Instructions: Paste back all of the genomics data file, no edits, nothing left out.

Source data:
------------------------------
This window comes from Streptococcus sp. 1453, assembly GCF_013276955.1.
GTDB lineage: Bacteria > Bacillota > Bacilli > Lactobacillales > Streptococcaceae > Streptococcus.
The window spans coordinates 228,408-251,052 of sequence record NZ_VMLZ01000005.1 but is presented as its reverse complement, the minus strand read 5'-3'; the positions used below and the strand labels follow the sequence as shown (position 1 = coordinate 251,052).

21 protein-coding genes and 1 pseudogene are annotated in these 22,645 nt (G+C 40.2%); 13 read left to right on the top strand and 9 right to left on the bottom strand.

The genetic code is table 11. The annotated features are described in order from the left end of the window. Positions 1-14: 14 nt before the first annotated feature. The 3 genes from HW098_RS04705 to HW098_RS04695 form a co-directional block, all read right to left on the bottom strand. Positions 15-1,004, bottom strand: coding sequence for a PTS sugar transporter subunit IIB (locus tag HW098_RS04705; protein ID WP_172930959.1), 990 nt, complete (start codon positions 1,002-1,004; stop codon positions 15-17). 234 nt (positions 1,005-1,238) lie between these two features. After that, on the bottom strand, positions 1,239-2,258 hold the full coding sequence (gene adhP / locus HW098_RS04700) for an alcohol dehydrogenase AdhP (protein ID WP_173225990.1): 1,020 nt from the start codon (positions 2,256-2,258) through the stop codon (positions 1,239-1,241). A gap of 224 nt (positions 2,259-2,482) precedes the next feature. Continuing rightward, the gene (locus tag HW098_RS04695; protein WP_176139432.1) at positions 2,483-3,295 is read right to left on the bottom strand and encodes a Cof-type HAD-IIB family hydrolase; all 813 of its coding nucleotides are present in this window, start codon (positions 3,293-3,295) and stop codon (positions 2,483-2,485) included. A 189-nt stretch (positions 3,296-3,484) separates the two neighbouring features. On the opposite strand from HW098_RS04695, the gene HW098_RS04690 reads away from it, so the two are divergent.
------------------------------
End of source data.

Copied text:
This window comes from Streptococcus sp. 1453, assembly GCF_013276955.1.
GTDB lineage: Bacteria > Bacillota > Bacilli > Lactobacillales > Streptococcaceae > Streptococcus.
The window spans coordinates 228,408-251,052 of sequence record NZ_VMLZ01000005.1 but is presented as its reverse complement, the minus strand read 5'-3'; the positions used below and the strand labels follow the sequence as shown (position 1 = coordinate 251,052).

21 protein-coding genes and 1 pseudogene are annotated in these 22,645 nt (G+C 40.2%); 13 read left to right on the top strand and 9 right to left on the bottom strand.

The genetic code is table 11. The annotated features are described in order from the left end of the window. Positions 1-14: 14 nt before the first annotated feature. The 3 genes from HW098_RS04705 to HW098_RS04695 form a co-directional block, all read right to left on the bottom strand. Positions 15-1,004, bottom strand: coding sequence for a PTS sugar transporter subunit IIB (locus tag HW098_RS04705; protein ID WP_172930959.1), 990 nt, complete (start codon positions 1,002-1,004; stop codon positions 15-17). 234 nt (positions 1,005-1,238) lie between these two features. After that, on the bottom strand, positions 1,239-2,258 hold the full coding sequence (gene adhP / locus HW098_RS04700) for an alcohol dehydrogenase AdhP (protein ID WP_173225990.1): 1,020 nt from the start codon (positions 2,256-2,258) through the stop codon (positions 1,239-1,241). A gap of 224 nt (positions 2,259-2,482) precedes the next feature. Continuing rightward, the gene (locus tag HW098_RS04695; protein WP_176139432.1) at positions 2,483-3,295 is read right to left on the bottom strand and encodes a Cof-type HAD-IIB family hydrolase; all 813 of its coding nucleotides are present in this window, start codon (positions 3,293-3,295) and stop codon (positions 2,483-2,485) included. A 189-nt stretch (positions 3,296-3,484) separates the two neighbouring features. On the opposite strand from HW098_RS04695, the gene HW098_RS04690 reads away from it, so the two are divergent.